El Niño

Nadia Bozak. House of Anansi (PGW, U.S. dist.; UTP, Canadian dist.), $16.95 trade paper (306p) ISBN 978-1-77089-325-2
The second novel in Bozak’s Border trilogy, following Orphan Love, is challenging but worthwhile for readers who are up to following its three narrators through shifting timelines. It’s set in a fictional desert landscape near the U.S.-Mexico border at a time when a wall is being built to keep unwanted migrants out of the U.S. Honey, a wealthy woman, drives south from her home in Buzzard City for an impromptu visit with her elderly mother, Marianne, a painter who lives with her Shepherd-coyote dog, Baez, in a rundown trailer where she sometimes helps boys trying to cross the nearby border. When Honey arrives, she discovers Marianne is missing. Honey meets Chavez, a young “coyote” or human trafficker, who claims to know the whereabouts of her mother, and offers to pay him to guide her to Marianne. Thus begins a parched journey through the desert heat and into the stories of Chavez, his friend Juan, and those desperate to immigrate. Narration alternates among Honey, Chavez, and Baez. Stark imagery (some of it gruesome and shocking) and abrupt time shifts impart a surrealist feeling to this provocative novel as Bozak transports readers into the brutal world of human smuggling. Agent: Martha Webb, McDermid Agency. (July)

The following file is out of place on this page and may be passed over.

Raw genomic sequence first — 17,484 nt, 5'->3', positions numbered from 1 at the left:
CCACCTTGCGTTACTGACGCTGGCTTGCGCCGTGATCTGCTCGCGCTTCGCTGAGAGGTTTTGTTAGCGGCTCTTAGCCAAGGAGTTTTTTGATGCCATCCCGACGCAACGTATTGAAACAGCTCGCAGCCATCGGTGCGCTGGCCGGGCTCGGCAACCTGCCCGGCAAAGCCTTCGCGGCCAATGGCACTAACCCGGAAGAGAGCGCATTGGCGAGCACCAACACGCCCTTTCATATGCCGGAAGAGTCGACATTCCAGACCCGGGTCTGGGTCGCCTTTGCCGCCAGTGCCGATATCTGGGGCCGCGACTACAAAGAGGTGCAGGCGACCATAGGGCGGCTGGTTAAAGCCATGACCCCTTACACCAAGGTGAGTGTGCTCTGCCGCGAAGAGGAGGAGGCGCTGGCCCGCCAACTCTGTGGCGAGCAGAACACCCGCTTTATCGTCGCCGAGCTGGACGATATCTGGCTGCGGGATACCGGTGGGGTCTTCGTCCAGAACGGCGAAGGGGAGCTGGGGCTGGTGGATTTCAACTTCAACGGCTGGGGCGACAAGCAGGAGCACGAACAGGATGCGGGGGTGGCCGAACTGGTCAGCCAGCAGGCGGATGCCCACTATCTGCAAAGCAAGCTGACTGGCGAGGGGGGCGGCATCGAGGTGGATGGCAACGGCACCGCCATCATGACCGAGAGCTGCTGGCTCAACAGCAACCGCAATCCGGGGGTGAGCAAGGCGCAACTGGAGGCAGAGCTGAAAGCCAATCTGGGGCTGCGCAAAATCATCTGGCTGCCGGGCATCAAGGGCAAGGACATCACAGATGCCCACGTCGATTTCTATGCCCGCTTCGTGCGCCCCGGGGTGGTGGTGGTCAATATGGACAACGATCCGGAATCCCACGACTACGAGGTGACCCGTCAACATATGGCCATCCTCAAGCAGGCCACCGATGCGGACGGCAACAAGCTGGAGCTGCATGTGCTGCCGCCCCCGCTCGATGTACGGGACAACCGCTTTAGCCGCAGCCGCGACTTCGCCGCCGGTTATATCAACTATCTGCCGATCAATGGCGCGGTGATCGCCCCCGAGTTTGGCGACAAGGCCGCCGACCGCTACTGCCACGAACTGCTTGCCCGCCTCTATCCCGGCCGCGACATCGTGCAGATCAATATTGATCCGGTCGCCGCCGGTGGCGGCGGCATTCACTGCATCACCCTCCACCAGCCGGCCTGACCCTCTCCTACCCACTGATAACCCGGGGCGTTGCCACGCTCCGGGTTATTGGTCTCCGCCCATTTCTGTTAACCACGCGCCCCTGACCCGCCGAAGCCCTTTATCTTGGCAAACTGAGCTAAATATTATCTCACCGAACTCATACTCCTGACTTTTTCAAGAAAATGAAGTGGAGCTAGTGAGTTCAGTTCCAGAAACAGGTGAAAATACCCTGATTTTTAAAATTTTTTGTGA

Reviewed on: 06/19/2017
Release date: 07/01/2016
Genre: Fiction
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